Israeli forces have continued to hit targets across the Gaza Strip, just hours after a ceasefire was reported to have taken effect.
The ceasefire was brokered by Egypt on Monday but shortly afterwards there were air raid sirens heard in southern Israel and rocket fire reported from Gaza.
At least 30 rockets were fired into Israel on Monday, according to Israel, but nearly all of them were intercepted or landed in uninhabited areas.
But six Israelis were injured when a rocket landed on a home in a farming community.
The Iron Dome rocket defence system had not been activated because the attack was unexpected.
In retaliation, Israel hit back with 15 airstrikes in the Gaza Strip on Tuesday, including the offices of Hamas’s supreme leader Ismail Haniyeh.
The building was destroyed, as was another in Gaza City that Israelis identified as the militant group’s military intelligence headquarters.
Seven Palestinians were injured but none were killed, according to Gaza’s health ministry.
Commenting on the rockets fired into Israel, the country’s prime minister Benjamin Netanyahu said: “Israel will not tolerate this. I will not tolerate this.”
Speaking during a meeting at the White House with US President Donald Trump, he added: “Israel is responding forcefully to this wanton aggression.
“We will do whatever we must do to defend our people and defend our state.”
The renewed violence comes as Mr Netanyahu faces a tough race for re-election on 9 April, with critics accusing him of being too soft on Hamas.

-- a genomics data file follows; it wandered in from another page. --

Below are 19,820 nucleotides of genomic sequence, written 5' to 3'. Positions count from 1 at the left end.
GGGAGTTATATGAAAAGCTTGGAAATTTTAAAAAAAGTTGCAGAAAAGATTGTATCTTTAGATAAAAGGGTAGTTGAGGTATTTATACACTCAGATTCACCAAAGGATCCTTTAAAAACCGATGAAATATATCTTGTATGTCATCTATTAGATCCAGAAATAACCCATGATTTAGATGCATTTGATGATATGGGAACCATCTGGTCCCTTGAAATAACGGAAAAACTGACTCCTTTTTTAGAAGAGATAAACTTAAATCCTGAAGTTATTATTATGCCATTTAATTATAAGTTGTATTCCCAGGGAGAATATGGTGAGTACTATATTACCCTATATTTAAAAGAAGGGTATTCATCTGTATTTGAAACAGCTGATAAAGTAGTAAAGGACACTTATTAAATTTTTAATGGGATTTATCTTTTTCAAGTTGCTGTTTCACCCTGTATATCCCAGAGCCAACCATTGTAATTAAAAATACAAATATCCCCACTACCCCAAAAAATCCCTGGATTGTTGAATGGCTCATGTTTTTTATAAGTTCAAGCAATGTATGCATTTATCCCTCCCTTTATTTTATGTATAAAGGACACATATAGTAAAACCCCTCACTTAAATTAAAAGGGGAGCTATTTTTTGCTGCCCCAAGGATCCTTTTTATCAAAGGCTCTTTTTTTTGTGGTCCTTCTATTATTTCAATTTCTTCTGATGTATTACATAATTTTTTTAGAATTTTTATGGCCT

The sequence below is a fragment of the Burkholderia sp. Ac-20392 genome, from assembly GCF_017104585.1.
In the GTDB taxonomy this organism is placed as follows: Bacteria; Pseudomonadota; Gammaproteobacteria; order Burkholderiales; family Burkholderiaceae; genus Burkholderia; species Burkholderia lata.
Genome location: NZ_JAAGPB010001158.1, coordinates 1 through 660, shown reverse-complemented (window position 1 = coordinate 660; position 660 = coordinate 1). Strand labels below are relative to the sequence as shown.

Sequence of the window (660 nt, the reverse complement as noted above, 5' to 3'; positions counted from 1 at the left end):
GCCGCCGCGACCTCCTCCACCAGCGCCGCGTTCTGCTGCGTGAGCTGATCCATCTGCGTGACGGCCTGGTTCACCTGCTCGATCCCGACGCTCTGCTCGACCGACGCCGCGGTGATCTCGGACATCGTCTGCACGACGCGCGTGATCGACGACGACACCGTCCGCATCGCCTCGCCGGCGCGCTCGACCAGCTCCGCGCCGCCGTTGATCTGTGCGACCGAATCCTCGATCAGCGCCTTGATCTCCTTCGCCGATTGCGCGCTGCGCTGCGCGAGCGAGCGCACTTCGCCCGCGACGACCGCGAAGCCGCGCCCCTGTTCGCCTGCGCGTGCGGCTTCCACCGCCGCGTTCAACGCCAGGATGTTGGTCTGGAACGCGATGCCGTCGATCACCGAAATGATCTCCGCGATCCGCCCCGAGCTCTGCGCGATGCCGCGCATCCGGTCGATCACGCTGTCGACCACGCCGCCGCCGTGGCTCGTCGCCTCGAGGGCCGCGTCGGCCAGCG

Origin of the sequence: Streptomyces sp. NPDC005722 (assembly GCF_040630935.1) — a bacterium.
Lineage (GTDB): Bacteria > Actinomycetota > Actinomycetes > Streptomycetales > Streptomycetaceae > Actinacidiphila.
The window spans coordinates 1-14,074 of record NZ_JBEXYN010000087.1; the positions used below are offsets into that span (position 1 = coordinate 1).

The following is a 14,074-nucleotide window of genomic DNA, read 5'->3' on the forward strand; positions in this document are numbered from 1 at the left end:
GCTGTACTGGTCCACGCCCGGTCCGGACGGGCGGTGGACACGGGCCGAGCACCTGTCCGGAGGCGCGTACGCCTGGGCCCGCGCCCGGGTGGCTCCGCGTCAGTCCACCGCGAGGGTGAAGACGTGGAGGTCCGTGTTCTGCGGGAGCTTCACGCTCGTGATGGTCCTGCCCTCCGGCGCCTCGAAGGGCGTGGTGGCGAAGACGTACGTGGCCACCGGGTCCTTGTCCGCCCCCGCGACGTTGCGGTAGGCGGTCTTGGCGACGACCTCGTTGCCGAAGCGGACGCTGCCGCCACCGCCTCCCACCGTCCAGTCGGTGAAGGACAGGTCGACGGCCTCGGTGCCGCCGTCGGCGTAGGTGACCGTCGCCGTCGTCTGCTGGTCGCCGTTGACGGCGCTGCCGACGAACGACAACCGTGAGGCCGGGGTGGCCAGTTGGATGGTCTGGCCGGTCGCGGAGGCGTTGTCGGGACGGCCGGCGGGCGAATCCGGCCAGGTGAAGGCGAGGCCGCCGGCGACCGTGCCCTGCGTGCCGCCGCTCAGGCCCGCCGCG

He has been indirectly involved in the ceasefire talks through Egyptian mediators and he even allowed Qatari aid to be delivered to Hamas to help those in Gaza.
Hamas, meanwhile, has its own problems: the US has recently recognised Israel’s control of the Golan Heights and the Israel-Egyptian blockade, sanctions by the Palestinian Authority, and Hamas’s own incompetence have worsened the economic situation in Gaza.
More than half of those living in the strip are unemployed.
Last week hundreds of Gazans protested against the poor conditions but Hamas responded by beating and arresting dozens of them.
In a statement, Mr Haniyeh said Palestinians “will not surrender” and their militants “will deter the enemy if it exceeds the red lines”.
Israel and Hamas have fought three wars, the most recent in 2014, which lasted 50 days and killed more than 2,000 Palestinians and 73 Israelis.